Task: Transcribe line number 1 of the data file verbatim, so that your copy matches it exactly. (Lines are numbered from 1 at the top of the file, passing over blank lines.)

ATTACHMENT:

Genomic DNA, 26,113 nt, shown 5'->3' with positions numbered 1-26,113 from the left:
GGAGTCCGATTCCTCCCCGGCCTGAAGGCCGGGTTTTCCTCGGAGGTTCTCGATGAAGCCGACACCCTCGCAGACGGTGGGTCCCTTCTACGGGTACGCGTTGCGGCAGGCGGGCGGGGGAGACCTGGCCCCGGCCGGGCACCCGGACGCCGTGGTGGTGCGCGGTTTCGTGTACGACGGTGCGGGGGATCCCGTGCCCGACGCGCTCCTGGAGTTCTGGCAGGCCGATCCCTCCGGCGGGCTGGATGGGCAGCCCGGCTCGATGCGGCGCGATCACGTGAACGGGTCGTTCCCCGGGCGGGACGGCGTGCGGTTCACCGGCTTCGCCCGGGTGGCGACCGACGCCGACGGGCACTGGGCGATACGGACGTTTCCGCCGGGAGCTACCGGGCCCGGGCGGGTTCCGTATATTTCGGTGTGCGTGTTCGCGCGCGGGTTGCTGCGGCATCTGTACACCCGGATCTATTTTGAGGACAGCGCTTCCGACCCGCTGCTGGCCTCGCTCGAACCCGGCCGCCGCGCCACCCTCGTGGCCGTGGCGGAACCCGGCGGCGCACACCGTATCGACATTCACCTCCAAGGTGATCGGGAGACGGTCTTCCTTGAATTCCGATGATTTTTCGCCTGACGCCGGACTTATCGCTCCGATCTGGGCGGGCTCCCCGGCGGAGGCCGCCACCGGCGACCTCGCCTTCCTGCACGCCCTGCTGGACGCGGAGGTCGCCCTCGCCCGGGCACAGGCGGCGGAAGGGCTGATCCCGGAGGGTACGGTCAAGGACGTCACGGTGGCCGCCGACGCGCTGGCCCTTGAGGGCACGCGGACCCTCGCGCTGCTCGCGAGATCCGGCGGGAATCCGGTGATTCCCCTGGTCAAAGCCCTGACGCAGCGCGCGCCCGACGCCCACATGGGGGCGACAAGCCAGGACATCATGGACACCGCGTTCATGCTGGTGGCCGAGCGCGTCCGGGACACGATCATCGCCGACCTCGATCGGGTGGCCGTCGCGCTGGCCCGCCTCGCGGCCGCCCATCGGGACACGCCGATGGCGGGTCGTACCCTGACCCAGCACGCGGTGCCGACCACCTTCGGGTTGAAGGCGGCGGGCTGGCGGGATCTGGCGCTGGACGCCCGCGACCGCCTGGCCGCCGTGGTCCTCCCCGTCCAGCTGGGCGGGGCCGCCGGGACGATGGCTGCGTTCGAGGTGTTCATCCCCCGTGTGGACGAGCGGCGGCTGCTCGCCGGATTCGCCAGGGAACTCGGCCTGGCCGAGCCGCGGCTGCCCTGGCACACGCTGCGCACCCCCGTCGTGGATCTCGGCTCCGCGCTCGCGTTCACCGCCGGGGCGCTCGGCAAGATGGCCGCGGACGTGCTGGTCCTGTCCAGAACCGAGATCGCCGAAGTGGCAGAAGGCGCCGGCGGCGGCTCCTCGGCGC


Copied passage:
Genomic DNA, 26,113 nt, shown 5'->3' with positions numbered 1-26,113 from the left: